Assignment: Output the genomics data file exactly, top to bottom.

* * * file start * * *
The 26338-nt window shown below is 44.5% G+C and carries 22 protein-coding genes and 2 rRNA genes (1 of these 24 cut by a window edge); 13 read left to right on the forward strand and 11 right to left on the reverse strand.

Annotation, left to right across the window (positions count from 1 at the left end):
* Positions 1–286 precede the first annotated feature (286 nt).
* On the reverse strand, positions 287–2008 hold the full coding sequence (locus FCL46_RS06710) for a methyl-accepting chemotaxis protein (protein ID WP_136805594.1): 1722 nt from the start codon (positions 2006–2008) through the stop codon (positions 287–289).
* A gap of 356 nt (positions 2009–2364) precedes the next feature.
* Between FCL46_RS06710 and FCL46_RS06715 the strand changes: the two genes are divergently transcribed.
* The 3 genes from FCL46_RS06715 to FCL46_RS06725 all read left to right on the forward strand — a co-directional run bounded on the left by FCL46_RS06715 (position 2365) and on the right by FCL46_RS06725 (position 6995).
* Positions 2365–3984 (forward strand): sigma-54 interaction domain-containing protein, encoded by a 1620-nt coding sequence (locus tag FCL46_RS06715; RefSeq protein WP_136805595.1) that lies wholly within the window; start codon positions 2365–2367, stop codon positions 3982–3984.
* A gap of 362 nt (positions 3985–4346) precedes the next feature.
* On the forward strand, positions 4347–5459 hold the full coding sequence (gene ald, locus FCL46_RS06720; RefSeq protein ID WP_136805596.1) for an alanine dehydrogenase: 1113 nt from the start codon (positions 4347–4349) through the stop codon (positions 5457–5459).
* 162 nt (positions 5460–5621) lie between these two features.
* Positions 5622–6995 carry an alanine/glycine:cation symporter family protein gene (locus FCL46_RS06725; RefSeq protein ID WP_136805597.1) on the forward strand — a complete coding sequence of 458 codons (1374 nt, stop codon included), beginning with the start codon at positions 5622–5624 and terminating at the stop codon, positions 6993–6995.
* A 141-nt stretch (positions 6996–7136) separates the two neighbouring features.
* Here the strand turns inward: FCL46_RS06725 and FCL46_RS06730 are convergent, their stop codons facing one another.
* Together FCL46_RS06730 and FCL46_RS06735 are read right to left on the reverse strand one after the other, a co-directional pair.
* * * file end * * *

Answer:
The 26338-nt window shown below is 44.5% G+C and carries 22 protein-coding genes and 2 rRNA genes (1 of these 24 cut by a window edge); 13 read left to right on the forward strand and 11 right to left on the reverse strand.

Annotation, left to right across the window (positions count from 1 at the left end):
* Positions 1–286 precede the first annotated feature (286 nt).
* On the reverse strand, positions 287–2008 hold the full coding sequence (locus FCL46_RS06710) for a methyl-accepting chemotaxis protein (protein ID WP_136805594.1): 1722 nt from the start codon (positions 2006–2008) through the stop codon (positions 287–289).
* A gap of 356 nt (positions 2009–2364) precedes the next feature.
* Between FCL46_RS06710 and FCL46_RS06715 the strand changes: the two genes are divergently transcribed.
* The 3 genes from FCL46_RS06715 to FCL46_RS06725 all read left to right on the forward strand — a co-directional run bounded on the left by FCL46_RS06715 (position 2365) and on the right by FCL46_RS06725 (position 6995).
* Positions 2365–3984 (forward strand): sigma-54 interaction domain-containing protein, encoded by a 1620-nt coding sequence (locus tag FCL46_RS06715; RefSeq protein WP_136805595.1) that lies wholly within the window; start codon positions 2365–2367, stop codon positions 3982–3984.
* A gap of 362 nt (positions 3985–4346) precedes the next feature.
* On the forward strand, positions 4347–5459 hold the full coding sequence (gene ald, locus FCL46_RS06720; RefSeq protein ID WP_136805596.1) for an alanine dehydrogenase: 1113 nt from the start codon (positions 4347–4349) through the stop codon (positions 5457–5459).
* 162 nt (positions 5460–5621) lie between these two features.
* Positions 5622–6995 carry an alanine/glycine:cation symporter family protein gene (locus FCL46_RS06725; RefSeq protein ID WP_136805597.1) on the forward strand — a complete coding sequence of 458 codons (1374 nt, stop codon included), beginning with the start codon at positions 5622–5624 and terminating at the stop codon, positions 6993–6995.
* A 141-nt stretch (positions 6996–7136) separates the two neighbouring features.
* Here the strand turns inward: FCL46_RS06725 and FCL46_RS06730 are convergent, their stop codons facing one another.
* Together FCL46_RS06730 and FCL46_RS06735 are read right to left on the reverse strand one after the other, a co-directional pair.